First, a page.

Shape Security — the enterprise startup that emerged from stealth last month with an enterprise product that fights automated malware and bots by way of a firewall (or ‘botwall’ in its words) that shifts its shape depending on what is trying to scale it — has picked up another $40 million in funding.
The Series C round will be used to help the startup continue to develop its technology (which today works through a piece of hardware that a client installs on its premises, but may in the future move further into a virtualised solution in the cloud); and it will also be used to help build up its salesforce globally, now that Shape is openly marketing itself.
The round was led by new investors Norwest Venture Partners and Sierra Ventures, with participation from Kleiner Perkins, Venrock, Google Ventures, Eric Schmidt’s TomorrowVentures, and Allegis Capital. It brings the total raised by Shape to $66 million.
If you have ever wondered why it is that some startups are able to raise enormous amounts of capital before they’ve even gotten a product out the door (or have just started to), look to Shape as one example of how VCs like to back a strong horse.
The company was co-founded by Sumit Agarwal, Derek Smith (Shape’s CEO) and Justin Call (who is the CTO): Agarwal was Google’s first mobile project manager and was later appointed by President Obama as the Assistant Deputy Secretary of Defense at the Pentagon; Smith used to be the CEO of Oakley Networks, which was eventually acquired by Raytheon; Call is also an alum of the latter. Among Shape’s senior staff is Shuman Ghosemajumder, Shape’s VP of Strategy who had been the “Click Fraud Czar” at Google.
There is also the issue of what Shape is attempting to tackle: as cybersecurity threats continue to grow, so do the number of ways that tech companies try to fight them. In the case of Shape, it’s taking an approach that it calls “real-time polymorphism.”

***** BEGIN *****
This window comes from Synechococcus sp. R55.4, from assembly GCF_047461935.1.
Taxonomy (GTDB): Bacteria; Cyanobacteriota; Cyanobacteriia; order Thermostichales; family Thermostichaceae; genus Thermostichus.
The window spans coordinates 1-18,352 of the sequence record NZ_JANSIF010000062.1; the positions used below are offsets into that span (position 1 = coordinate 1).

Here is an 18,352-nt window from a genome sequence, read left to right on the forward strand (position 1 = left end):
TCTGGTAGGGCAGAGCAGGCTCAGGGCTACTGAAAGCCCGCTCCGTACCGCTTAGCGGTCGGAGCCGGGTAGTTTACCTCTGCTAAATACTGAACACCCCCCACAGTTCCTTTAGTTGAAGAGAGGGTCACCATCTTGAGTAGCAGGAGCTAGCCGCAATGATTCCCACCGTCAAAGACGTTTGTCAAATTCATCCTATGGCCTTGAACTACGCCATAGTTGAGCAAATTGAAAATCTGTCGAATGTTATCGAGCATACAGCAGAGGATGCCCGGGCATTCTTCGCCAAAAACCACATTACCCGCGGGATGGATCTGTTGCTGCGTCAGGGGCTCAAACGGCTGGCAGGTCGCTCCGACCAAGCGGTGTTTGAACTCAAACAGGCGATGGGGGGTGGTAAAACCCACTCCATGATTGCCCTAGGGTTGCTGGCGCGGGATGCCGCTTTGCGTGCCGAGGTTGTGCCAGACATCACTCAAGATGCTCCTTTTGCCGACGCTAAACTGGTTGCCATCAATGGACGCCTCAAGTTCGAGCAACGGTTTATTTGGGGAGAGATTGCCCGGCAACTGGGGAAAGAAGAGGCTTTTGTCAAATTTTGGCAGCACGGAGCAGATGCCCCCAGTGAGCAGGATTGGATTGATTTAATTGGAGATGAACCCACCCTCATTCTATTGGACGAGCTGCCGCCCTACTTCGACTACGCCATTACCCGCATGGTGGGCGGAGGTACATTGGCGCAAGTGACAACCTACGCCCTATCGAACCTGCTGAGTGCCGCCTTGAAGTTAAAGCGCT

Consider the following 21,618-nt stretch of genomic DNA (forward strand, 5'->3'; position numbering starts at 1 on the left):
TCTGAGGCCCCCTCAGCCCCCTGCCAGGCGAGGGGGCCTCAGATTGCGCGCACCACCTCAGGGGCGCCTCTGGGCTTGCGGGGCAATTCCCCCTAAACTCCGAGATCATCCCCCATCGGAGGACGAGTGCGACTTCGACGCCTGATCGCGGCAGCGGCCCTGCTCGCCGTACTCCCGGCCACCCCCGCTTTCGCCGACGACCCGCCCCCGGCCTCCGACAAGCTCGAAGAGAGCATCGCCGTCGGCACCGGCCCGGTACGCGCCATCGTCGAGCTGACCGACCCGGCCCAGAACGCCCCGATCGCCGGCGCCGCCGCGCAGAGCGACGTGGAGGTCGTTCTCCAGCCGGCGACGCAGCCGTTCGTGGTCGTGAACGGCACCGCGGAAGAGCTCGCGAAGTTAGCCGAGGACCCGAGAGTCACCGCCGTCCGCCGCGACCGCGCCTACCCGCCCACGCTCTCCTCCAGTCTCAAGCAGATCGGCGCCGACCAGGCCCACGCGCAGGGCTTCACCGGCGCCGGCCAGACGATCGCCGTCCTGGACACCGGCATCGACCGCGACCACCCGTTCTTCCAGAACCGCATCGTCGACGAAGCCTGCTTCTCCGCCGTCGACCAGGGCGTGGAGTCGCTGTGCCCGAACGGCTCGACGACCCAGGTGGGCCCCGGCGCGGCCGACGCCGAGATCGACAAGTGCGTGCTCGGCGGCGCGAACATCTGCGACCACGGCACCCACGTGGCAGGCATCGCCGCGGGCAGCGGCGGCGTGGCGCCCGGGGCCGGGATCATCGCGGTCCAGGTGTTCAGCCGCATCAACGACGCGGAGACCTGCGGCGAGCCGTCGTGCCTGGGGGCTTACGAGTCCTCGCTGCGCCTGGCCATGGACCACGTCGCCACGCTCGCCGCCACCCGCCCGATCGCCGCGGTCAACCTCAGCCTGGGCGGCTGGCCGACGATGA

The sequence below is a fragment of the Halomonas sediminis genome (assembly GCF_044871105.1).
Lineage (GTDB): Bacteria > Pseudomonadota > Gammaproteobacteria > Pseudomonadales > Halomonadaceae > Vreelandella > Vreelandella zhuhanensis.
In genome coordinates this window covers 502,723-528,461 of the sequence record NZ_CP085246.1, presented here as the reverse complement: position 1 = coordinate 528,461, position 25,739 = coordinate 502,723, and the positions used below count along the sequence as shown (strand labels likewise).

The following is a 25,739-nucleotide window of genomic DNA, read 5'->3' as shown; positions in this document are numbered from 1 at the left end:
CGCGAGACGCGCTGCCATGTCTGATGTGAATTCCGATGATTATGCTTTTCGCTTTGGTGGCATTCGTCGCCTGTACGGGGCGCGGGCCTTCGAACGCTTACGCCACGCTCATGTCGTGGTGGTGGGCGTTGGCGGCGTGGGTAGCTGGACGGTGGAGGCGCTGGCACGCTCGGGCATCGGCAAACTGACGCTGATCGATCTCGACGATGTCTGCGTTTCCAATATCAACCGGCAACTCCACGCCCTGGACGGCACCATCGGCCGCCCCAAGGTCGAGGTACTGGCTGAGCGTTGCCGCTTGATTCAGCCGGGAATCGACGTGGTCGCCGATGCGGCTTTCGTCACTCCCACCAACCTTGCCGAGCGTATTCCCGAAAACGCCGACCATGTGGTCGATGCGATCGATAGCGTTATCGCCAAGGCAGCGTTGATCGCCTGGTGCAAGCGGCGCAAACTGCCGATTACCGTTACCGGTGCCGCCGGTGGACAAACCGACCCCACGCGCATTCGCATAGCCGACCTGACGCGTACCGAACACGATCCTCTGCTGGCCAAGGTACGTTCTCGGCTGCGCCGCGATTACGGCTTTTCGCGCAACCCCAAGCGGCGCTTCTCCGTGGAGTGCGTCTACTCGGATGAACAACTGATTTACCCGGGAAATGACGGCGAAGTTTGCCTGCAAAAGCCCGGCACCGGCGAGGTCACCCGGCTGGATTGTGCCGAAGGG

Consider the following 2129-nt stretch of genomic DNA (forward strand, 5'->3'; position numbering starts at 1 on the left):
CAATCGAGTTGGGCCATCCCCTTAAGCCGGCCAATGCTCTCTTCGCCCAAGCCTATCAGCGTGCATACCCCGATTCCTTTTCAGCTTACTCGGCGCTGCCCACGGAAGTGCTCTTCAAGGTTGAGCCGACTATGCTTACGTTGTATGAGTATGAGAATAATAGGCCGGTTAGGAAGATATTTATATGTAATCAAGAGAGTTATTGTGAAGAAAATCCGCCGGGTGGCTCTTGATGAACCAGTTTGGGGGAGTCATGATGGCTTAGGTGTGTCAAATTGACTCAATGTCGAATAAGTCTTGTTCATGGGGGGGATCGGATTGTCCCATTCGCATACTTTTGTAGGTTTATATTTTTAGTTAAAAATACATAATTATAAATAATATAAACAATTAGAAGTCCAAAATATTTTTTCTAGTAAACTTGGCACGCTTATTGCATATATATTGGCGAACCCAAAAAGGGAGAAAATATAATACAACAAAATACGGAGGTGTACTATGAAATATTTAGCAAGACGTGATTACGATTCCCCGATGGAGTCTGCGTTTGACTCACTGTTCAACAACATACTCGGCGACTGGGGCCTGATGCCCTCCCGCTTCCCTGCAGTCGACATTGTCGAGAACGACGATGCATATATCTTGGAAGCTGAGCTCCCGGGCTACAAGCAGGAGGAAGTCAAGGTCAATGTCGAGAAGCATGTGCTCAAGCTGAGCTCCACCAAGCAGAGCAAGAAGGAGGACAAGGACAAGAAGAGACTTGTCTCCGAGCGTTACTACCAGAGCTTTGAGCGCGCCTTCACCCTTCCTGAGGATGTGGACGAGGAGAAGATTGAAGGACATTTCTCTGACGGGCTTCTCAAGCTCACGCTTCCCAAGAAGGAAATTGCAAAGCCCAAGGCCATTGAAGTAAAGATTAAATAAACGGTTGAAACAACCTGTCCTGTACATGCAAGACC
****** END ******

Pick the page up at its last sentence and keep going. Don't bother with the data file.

The problem, as Shape sees it, is this: every web app in the world has a user interface, but that interface effectively becomes an inherent point of vulnerability into a company’s network, with botnets created to effectively learn the code. What Shape does is send out code that effectively changes access to a web page. “By changing the code coming from the web server, it becomes capable of resisting the commands sent from endpoints,” Agarwal told me in an interview.
It’s not, he says, a “silver bullet” to combat malicious hacking, but a solution to deal with the reality of today: “There are about half a billion compromised endpoints out there today. That’s what enabled these attacks to happen and so easily bypass existing technology.” In other words, Shape is fighting fire with fire, going after automated botnets with automated code changes.
The company tells me that this doesn’t compromise how normal and legitimate visitors are able to access sites.
The solution, you can imagine, complements the sorts of defenses that are offered by other security companies — which whitelist and blacklist known threats, for example. As the price for botnets becomes increasingly cheap ($1,000 for 10,000 zombies, according to one study), and the cost of dealing with malware continues to rise, this seems to have resulted in a perfect storm for Shape.
“Since our launch last month, we have been inundated with inquiries from customers all over the world,” said Smith in a statement. “We have worked with early adopters in financial services, healthcare, and retail, and our goal with this new funding is to scale quickly to protect every industry.”